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How the construction industry can take concrete steps towards decarbonisation

Processing of raw materials for buildings and infrastructure developments and the actual construction processes are the industry’s two largest contributors to greenhouse gas emissions. If it is to meet climate change mitigation targets by 2050, the construction industry will need to get serious about adopting decarbonisation and more sustainable practices.

RIB CCS vice-president, Peter Damhuis, identifies three important aspects that construction firms need to consider in pursuit of a greener construction process and more sustainable industry.

It starts with design

Damhuis says design is the most critical element in establishing the greenhouse gas (GHG) emissions for the lifetime (cradle to grave) of a construction project. “The design of a project affects the materials used as each material has a different carbon footprint that will affect the initial carbon calculations.

“In addition, the design can affect the lifecycle costing of a development, for example, what glass is used and how does it affect the heat absorption or retention of the building; should the structure be based on concrete or steel; and how would this impact heating in winter and cooling in summer?

“The efficiency of the design can materially impact the energy consumption during the lifetime of the project. So, does the ratio of glass to concrete affect the heating and cooling requirements; does the design include natural ventilation or evaporative cooling systems, which could result in lower energy requirements in the cooling system; does the glass or the roof design include solar generating capabilities; or does the water system allow for grey water consumption for toilets?”

Importantly, decisions made during the design phase do not merely affect the construction process, but the entire life cycle of the building or infrastructure project and can have a significant impact on emissions for decades to come.

Supply chain consideration

Damhuis notes that design is closely followed by supply chain as the second largest contributor to the carbon calculation. “Let’s consider concrete as an example: if the design calls for a concrete structure, then the project team needs to establish where it is sourcing its aggregates, what the haulage distance is – and determine how these two factors contribute to the carbon calculation.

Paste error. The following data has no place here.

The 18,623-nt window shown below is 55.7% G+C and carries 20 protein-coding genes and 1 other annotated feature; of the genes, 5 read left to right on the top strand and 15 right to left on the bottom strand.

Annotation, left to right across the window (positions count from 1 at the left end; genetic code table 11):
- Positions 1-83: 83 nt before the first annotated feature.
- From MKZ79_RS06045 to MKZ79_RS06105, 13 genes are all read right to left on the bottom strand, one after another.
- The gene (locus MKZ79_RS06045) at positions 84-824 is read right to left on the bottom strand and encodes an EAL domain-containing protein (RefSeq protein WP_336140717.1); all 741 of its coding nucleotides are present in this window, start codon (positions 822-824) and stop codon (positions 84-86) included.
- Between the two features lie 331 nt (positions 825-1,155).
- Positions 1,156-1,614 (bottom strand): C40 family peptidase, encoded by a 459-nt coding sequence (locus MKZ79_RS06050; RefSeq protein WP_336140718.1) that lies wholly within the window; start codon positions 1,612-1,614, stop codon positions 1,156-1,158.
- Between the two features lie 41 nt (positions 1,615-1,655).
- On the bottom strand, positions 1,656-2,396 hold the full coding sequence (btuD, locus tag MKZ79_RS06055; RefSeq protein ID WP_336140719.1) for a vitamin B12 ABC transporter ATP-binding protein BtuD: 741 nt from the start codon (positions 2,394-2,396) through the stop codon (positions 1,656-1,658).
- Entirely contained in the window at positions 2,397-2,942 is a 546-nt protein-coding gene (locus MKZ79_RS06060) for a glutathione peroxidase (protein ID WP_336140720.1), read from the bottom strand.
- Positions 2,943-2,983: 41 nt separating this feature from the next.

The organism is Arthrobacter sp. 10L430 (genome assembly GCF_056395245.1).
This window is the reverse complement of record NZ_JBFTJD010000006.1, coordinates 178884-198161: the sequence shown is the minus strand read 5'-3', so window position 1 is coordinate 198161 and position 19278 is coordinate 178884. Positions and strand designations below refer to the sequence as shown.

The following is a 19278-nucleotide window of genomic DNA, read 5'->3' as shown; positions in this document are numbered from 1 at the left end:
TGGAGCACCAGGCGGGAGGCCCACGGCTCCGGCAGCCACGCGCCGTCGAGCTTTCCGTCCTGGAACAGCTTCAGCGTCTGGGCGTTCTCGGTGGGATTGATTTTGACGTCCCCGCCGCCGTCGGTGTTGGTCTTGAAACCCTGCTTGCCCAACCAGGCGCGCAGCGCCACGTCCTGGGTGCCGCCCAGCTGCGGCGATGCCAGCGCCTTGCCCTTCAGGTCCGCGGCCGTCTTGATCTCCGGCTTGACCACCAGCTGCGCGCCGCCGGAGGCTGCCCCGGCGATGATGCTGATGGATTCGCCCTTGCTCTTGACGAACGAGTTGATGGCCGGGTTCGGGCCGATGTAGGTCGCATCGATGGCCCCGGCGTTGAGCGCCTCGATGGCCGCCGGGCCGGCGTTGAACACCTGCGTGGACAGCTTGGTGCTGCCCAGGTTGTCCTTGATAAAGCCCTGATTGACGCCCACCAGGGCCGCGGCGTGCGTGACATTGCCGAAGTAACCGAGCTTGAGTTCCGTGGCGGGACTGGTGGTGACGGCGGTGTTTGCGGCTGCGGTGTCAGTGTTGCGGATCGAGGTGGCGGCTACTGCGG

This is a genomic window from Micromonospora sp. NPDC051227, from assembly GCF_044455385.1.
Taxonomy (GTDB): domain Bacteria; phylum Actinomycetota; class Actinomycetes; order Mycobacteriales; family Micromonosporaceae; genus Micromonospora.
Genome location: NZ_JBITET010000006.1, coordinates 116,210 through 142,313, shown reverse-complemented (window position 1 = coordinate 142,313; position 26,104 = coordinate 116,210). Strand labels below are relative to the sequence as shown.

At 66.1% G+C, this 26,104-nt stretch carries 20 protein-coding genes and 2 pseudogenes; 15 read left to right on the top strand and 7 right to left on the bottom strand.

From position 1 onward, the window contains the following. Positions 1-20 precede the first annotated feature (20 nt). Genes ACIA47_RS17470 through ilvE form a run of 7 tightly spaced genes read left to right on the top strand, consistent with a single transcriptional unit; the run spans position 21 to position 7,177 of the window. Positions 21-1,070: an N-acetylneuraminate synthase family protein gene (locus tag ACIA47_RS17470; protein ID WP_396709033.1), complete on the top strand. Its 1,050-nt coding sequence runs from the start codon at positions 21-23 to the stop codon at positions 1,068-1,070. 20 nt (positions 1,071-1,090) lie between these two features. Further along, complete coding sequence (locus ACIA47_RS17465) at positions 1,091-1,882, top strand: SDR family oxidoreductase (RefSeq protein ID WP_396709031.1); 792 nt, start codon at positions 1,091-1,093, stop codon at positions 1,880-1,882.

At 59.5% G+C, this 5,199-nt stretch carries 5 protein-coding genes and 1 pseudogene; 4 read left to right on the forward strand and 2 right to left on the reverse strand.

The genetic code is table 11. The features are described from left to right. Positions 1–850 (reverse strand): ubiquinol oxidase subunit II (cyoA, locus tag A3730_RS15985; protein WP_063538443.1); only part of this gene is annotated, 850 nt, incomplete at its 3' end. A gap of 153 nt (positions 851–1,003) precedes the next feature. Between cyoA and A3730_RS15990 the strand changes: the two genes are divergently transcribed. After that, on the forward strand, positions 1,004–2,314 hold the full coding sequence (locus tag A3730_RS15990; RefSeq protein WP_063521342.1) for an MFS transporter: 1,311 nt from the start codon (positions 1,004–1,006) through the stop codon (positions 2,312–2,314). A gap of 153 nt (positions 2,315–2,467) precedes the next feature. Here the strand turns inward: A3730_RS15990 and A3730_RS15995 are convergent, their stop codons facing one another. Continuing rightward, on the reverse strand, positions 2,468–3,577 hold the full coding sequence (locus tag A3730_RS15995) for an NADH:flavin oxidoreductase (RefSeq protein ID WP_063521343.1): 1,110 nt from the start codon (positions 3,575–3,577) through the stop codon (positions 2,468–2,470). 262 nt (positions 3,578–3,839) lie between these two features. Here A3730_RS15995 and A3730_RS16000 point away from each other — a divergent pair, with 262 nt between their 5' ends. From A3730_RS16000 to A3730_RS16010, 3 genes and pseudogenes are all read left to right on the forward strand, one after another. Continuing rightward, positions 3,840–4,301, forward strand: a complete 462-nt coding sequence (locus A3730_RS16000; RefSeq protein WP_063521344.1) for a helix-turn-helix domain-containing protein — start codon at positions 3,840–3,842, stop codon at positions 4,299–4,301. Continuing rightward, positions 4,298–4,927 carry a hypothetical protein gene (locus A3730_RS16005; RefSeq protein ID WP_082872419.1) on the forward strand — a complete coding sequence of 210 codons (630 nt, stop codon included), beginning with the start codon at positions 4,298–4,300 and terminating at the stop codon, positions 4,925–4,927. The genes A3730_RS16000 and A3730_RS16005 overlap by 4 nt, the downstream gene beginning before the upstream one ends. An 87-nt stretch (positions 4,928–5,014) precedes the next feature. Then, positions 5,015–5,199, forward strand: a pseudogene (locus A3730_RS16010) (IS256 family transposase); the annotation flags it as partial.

“More importantly, project teams need to establish how to maximise efficiency in the mix design. There are many young technologists designing ‘cement-free’ concrete, which is set to make a vast difference to the carbon footprint of buildings and other infrastructure.”

He says a carbon analysis is applicable to most material, for example, recycled wood or glass. “Using recycled aggregates as part of your concrete or scraping roads to remove and recycle top layers for inclusion into a new asphalt layer are important supply chain considerations.”

Another aspect to consider is where the construction company sources its labour and how far its employees have to travel to get to site, as well as what vehicles they are using to get to site – buses, trains or individual cars – as these all have implications for a project’s carbon footprint.

Decarbonisation in the construction process

According to Damhuis, efficiency in construction to improve decarbonisation can be divided into three main areas of control: wastage, plant utilisation and planning.

“Once the supply chain has been maximised, wastage can be reduced by ensuring that no materials are procured beyond what is required and where waste is generated, it should be split and recycled.”

Plant utilisation considerations include factors such as using electric versus fuels. “Notably, the efficiency of the activity must be suited to the plant, and plant management must also be as efficient as possible,” adds Damhuis.

Underpinning this is good planning. Well planned and executed projects are less resource intensive and are more likely to be completed on time. Any additional resources and time taken to complete a project has a direct impact on the carbon usage during the construction phase.

Damhuis says the adoption of AEC-specific technology can help empower industry professionals to quantify, measure and track embodied carbon throughout the life of a project. “At the end of the day, if you can’t measure something, how can you reduce it? Technology is key to being able to do so.”

He says pursuing a sustainable future cannot be an academic exercise or rely on a few platitudes being bandied around a boardroom table. “As the call for more sustainable players grows louder, the sustainability of construction companies could be seriously impacted if they don’t pursue a decarbonisation agenda.”

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